September 13, 2016
Facebook taking heat over Vietnam photo
Photojournalism tells a story. Often, that story is neither pretty nor heartwarming. Good photojournalism can get people thinking and reflecting as much as the best-written features can. And certain images are seared into our national consciousness. Armstrong on the moon. John-John saluting his father’s casket. Kent State students weeping over the bodies of their friends. Segregated lunch counters. A little naked girl racing down a dusty road trying to escape the carnage where her village used to be.
The last photo became the touchstone for a debate over free speech and the importance of unfettered journalism after Facebook censors banned it from the world’s leading social media engine. After Napalm Girl was banned, the owner of the account, a European media company, appealed directly to Facebook CEO Mark Zuckerberg in an open letter.
In the letter, the editor of the Norwegian news agency said he was upset, disappointed … even afraid…” about Facebook’s impact on media freedom. Facebook responded with the following statement:
“After hearing from our community, we looked again at how our Community Standards were applied in this case… Because of its status as an iconic image of historical importance, the value of permitting sharing outweighs the value of protecting the community by removal, so we have decided to reinstate the image on Facebook where we are aware it has been removed.”
The response signals a specific win for the offended media company, but the incident has touched off a debate about the role of Facebook and other social media in the ongoing media shift that is happening. From citizen journalism to the free exchange of ideas – principles are being challenged at every level. CEOs of social platforms are being called editors and arbiters of truth and reality. This may not be a role guys like Zuckerberg wanted, and in some cases, it’s not a role the social platforms are ready to take on … but they don’t have a choice. Consumer tastes and practices are changing, and these shifts are forcing new discussions about propriety, decency and journalistic responsibility.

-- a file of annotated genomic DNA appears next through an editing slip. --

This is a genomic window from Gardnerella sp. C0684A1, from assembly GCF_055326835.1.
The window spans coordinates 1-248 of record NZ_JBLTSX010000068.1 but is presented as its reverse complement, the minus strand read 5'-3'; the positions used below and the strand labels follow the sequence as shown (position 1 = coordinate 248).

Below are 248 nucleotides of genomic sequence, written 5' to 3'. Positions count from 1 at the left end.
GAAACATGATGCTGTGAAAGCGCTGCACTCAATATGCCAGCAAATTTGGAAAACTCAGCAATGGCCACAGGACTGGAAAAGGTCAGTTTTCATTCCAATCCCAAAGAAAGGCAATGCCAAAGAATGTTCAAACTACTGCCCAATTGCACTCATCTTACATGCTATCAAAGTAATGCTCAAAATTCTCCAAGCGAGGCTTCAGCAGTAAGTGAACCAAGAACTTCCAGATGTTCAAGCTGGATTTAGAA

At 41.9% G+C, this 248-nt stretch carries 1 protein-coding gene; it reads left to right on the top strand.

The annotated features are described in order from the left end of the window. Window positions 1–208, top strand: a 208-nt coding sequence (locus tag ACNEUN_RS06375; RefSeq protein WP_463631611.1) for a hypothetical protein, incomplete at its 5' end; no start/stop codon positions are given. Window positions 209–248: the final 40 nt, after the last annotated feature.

This goes beyond affronted special interest groups insisting Facebook is censoring their content. It’s about where the line is between sensationalism and “real news”. That line is being redrawn all over the place, and the industry standards that once bound traditional journalism are proving inadequate in a world where anyone can be both a consumer and a producer of media content.
Ronn Torossian is the founder and CEO of 5WPR and one of the most well-respected Public Relations professionals in the United States. Ronn is the author of "For Immediate Release: Shape Minds, Build Brands, and Deliver Results with Game-Changing Public Relations."View more posts from this author